We were able to act quickly because of the investments we made to prepare for the 2020 elections. Last year, teams across Google and YouTube worked around the clock to contribute to election preparedness, by helping voters find authoritative information about the election; by working with campaigns to equip them with best-in-class security features and helping them connect with voters; and by protecting our platforms from abuse.
Helping voters find authoritative information on our services
This U.S. election cycle saw all-time highs in searches on Google for civics-related topics. Anticipating that need, we worked to launch features that would help people find the information to participate in the democratic process, including how to register and how to vote in their states.
Consistent with our approach to prior election cycles, we showed “how to register” and “how to vote” reminders to all our U.S. users directly on Google Search, Maps and YouTube. These reminders were seen over 2 billion times across our products. As the election neared, we helped people find polling and ballot drop off locations: From mid-October through Election Day, we added more than 125,000 voting locations in Google Maps. Across our products, these features were seen nearly 500 million times.
Finally, starting on Election Day, we worked with the Associated Press to provide real-time election results for relevant searches on Google. These results had over six times more views in 2020 than in 2016. Similarly, on YouTube, we launched an election results information panel that showed on top of search results and under videos with election-related content. It pointed to our election results page on Google, and over time, we expanded it to include an additional link pointing to a page on the U.S. Cybersecurity and Infrastructure Security Agency (CISA) website that debunked incorrect claims made about the integrity of the elections. Once the safe harbor deadline for state certification passed, we updated this YouTube Election Results Information Panel again to point to the National Archives Office of the Federal Register page of record for the 2020 electoral college vote. Collectively, our election information panels on YouTube have been shown over 8 billion times.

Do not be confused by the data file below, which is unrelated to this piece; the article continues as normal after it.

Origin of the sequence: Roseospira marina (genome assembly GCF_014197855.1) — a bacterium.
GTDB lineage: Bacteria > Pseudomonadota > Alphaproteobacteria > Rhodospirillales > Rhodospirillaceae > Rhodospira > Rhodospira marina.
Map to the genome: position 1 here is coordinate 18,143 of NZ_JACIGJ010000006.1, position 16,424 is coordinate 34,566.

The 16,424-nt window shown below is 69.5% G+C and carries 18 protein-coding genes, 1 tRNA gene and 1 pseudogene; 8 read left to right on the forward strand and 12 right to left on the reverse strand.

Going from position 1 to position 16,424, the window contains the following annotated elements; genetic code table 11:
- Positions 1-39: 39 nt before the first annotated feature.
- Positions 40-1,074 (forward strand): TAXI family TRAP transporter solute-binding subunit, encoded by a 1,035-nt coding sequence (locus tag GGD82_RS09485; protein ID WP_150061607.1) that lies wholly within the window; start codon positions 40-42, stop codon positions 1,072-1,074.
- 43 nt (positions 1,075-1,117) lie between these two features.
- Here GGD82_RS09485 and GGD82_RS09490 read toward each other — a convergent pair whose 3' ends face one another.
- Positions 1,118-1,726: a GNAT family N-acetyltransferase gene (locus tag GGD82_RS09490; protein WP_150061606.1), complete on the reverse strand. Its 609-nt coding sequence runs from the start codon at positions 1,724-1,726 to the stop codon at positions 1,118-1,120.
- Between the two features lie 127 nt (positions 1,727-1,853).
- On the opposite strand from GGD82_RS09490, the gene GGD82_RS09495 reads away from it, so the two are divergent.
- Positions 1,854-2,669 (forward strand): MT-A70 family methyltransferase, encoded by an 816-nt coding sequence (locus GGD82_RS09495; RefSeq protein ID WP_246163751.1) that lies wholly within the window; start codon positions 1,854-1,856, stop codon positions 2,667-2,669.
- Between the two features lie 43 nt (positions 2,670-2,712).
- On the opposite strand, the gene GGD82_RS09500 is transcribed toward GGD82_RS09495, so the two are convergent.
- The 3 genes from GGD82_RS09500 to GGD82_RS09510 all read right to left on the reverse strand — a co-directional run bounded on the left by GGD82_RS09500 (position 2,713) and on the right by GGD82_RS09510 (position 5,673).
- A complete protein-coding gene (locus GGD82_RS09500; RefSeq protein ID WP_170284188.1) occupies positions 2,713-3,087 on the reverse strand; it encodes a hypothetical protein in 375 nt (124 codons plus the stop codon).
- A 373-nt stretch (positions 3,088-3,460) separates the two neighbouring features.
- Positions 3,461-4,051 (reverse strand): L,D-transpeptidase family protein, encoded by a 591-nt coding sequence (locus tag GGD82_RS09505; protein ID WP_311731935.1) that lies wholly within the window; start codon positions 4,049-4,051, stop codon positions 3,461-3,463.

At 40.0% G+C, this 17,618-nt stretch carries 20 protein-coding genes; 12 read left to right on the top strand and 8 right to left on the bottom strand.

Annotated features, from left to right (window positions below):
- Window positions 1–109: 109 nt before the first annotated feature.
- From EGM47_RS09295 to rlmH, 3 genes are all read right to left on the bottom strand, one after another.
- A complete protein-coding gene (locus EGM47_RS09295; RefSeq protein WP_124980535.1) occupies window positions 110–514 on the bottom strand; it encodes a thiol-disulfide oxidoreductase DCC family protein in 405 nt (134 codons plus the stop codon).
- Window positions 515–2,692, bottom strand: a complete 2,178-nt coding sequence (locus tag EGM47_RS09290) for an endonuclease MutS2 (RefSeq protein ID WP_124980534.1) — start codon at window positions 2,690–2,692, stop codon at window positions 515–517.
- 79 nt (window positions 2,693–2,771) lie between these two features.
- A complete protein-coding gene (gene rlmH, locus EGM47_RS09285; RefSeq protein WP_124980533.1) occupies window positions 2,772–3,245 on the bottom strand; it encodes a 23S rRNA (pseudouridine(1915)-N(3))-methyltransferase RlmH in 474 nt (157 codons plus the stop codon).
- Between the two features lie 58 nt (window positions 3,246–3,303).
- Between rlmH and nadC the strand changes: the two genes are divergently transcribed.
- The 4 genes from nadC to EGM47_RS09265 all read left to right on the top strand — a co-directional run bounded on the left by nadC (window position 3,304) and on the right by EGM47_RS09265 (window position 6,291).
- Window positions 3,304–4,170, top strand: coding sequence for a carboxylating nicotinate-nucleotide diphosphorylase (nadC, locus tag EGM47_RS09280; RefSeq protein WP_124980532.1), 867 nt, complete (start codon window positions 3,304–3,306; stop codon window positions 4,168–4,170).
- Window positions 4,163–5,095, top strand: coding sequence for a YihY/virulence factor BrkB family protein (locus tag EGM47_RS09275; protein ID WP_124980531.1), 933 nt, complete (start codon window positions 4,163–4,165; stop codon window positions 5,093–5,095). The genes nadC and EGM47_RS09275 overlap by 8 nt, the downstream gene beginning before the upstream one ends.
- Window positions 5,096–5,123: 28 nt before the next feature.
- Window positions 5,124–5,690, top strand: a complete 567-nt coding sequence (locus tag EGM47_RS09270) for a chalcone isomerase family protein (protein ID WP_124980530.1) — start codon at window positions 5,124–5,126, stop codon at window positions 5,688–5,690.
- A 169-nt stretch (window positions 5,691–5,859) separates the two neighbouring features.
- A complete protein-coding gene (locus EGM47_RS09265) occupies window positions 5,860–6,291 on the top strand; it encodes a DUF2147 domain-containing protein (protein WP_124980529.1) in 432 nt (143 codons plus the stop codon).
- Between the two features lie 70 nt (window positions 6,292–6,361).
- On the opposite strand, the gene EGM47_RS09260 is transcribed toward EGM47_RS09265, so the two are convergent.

Working with campaigns
We also helped campaigns and elected officials effectively use Google and YouTube products to reach voters and enhance their election security. As part of our Civics Outreach Virtual Training Series, Google held 21 training sessions for over 900 candidates, campaigns, public officials, and nonprofit leaders. Overall, we held 45 group and individual trainings to help more than 2,900 election workers learn to use Google tools to amplify their message and better connect with voters through events like digital town halls, debates and virtual campaign rallies.
In addition, as a part of our Election Cybersecurity Initiative with the University of Southern California’s Annenberg School, nearly 4,000 elected officials, secretaries of state, campaign staffers, political party representatives, and state election directors in all 50 states received training on ways to secure their information and protect their campaigns against cyberattacks.